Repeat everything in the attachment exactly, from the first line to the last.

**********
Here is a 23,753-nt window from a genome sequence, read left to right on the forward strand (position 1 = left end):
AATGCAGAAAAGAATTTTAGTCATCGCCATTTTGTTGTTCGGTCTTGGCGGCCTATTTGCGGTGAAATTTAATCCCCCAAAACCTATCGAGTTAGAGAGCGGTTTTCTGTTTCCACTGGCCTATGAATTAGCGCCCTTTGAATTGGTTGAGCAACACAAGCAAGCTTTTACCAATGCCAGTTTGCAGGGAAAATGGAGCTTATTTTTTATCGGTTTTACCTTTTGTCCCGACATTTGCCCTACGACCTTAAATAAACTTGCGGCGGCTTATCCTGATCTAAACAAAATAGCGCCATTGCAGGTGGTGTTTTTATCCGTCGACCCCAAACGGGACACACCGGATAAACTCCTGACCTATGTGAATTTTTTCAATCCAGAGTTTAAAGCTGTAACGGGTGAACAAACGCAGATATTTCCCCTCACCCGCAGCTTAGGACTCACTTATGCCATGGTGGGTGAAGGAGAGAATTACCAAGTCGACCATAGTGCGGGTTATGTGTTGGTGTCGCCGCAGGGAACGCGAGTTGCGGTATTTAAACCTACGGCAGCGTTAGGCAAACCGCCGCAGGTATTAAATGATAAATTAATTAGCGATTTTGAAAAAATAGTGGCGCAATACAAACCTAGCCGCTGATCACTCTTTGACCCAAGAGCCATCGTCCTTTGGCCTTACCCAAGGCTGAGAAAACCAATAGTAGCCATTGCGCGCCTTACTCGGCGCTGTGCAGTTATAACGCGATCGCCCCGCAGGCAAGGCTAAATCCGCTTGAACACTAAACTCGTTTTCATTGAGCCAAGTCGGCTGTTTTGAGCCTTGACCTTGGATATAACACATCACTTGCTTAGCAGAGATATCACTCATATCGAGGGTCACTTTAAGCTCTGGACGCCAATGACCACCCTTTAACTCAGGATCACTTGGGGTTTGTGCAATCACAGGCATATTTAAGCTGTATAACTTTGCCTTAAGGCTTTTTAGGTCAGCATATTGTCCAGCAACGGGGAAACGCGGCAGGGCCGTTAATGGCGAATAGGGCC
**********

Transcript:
Here is a 23,753-nt window from a genome sequence, read left to right on the forward strand (position 1 = left end):
AATGCAGAAAAGAATTTTAGTCATCGCCATTTTGTTGTTCGGTCTTGGCGGCCTATTTGCGGTGAAATTTAATCCCCCAAAACCTATCGAGTTAGAGAGCGGTTTTCTGTTTCCACTGGCCTATGAATTAGCGCCCTTTGAATTGGTTGAGCAACACAAGCAAGCTTTTACCAATGCCAGTTTGCAGGGAAAATGGAGCTTATTTTTTATCGGTTTTACCTTTTGTCCCGACATTTGCCCTACGACCTTAAATAAACTTGCGGCGGCTTATCCTGATCTAAACAAAATAGCGCCATTGCAGGTGGTGTTTTTATCCGTCGACCCCAAACGGGACACACCGGATAAACTCCTGACCTATGTGAATTTTTTCAATCCAGAGTTTAAAGCTGTAACGGGTGAACAAACGCAGATATTTCCCCTCACCCGCAGCTTAGGACTCACTTATGCCATGGTGGGTGAAGGAGAGAATTACCAAGTCGACCATAGTGCGGGTTATGTGTTGGTGTCGCCGCAGGGAACGCGAGTTGCGGTATTTAAACCTACGGCAGCGTTAGGCAAACCGCCGCAGGTATTAAATGATAAATTAATTAGCGATTTTGAAAAAATAGTGGCGCAATACAAACCTAGCCGCTGATCACTCTTTGACCCAAGAGCCATCGTCCTTTGGCCTTACCCAAGGCTGAGAAAACCAATAGTAGCCATTGCGCGCCTTACTCGGCGCTGTGCAGTTATAACGCGATCGCCCCGCAGGCAAGGCTAAATCCGCTTGAACACTAAACTCGTTTTCATTGAGCCAAGTCGGCTGTTTTGAGCCTTGACCTTGGATATAACACATCACTTGCTTAGCAGAGATATCACTCATATCGAGGGTCACTTTAAGCTCTGGACGCCAATGACCACCCTTTAACTCAGGATCACTTGGGGTTTGTGCAATCACAGGCATATTTAAGCTGTATAACTTTGCCTTAAGGCTTTTTAGGTCAGCATATTGTCCAGCAACGGGGAAACGCGGCAGGGCCGTTAATGGCGAATAGGGCC